Tuesday, January 12, 2010

Calorie counts and serving sizes

A new study in the Journal of the American Dietetic Association shows that many grocery and restaurant foods understate their food energy (calorie) contents by 8% to 18% on average. Some restaurant items had double the stated calories.

The study, by Prof. Susan Roberts and several other colleagues here at the Friedman School of Nutrition Science and Policy at Tufts, concluded, "this phenomenon could hamper efforts to self-monitor energy intake to control weight."

For interesting coverage, see Marion Nestle, Time Magazine, Slate's Explainer, and Food Navigator.

4 comments:

Godar said...
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Hank Cardello said...

Hopefully this information is not accurate. These kinds of results can lead to an erosion in consumer trust and loyalty. This is something industry needs to keep an eye on for its own credibility.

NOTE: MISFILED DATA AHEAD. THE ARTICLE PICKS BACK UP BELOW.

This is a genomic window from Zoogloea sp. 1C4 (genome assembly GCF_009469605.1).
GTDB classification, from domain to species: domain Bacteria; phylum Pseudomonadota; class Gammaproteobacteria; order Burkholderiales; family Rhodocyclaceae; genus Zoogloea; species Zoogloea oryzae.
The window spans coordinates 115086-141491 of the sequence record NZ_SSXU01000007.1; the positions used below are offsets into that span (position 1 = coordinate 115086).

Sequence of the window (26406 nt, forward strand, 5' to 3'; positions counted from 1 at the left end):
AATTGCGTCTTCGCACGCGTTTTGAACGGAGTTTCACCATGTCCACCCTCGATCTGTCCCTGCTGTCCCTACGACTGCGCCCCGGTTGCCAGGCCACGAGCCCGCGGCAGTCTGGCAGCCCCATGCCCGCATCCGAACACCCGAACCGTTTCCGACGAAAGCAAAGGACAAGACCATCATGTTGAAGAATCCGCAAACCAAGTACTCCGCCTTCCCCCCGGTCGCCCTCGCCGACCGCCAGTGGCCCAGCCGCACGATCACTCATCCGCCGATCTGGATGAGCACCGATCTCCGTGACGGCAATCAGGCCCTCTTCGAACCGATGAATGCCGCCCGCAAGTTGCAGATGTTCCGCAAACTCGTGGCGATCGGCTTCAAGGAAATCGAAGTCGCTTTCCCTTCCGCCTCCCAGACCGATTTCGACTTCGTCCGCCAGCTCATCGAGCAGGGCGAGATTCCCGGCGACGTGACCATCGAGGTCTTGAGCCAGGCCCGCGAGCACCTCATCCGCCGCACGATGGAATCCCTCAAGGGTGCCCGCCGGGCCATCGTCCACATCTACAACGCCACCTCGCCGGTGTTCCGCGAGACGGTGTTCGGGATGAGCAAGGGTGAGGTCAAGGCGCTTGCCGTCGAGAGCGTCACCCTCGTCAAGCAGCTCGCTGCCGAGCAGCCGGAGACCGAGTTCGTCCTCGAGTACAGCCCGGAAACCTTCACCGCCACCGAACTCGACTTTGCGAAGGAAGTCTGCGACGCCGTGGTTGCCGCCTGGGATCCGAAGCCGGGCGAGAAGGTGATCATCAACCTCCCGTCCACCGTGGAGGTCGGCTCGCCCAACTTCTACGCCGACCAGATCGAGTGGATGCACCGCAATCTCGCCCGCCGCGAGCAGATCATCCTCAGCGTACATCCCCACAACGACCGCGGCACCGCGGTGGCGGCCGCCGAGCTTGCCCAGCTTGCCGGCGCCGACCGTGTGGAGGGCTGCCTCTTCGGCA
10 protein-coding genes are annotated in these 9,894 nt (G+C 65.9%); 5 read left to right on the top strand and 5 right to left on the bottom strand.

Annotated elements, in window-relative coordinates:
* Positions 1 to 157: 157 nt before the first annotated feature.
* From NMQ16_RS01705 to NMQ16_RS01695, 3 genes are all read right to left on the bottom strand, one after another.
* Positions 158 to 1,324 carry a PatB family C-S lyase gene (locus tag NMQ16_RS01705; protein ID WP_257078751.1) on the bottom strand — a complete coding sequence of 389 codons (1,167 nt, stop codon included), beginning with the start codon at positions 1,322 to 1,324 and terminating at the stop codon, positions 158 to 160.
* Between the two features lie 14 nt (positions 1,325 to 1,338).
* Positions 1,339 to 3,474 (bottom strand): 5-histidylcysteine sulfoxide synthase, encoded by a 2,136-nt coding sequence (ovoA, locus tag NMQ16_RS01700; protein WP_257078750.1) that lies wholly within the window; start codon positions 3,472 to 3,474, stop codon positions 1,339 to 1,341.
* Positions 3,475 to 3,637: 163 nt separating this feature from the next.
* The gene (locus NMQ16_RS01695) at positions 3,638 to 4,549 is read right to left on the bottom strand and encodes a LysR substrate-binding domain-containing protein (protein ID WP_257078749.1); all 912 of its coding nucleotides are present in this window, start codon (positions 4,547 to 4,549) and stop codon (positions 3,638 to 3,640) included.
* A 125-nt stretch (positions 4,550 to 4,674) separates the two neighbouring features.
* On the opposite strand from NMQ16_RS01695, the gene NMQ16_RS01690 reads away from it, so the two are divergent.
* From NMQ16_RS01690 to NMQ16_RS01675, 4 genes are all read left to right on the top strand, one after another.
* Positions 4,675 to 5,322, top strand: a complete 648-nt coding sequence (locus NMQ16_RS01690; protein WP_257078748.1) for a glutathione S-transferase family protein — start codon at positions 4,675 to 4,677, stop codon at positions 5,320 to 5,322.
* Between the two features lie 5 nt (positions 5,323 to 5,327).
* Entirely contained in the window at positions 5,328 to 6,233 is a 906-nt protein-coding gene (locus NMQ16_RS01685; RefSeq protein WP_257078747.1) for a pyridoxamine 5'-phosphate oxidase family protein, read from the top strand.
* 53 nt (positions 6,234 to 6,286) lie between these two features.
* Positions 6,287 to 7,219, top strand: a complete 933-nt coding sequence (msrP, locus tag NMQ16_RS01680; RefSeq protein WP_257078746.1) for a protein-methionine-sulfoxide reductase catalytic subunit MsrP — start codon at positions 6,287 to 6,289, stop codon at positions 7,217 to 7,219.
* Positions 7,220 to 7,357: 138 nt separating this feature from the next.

For more on the subject, check out my blog, Stuffed Nation

Hank Cardello

Author of Stuffed: an insider's look at who's (really) making America fat

Parke Wilde said...

Hey Hank. Cool blog (this comment may not be interpreted as agreement with everything therein). By coincidence, I had just added your book to my purchase list for upcoming reading. I'm looking forward to it.

baobao said...
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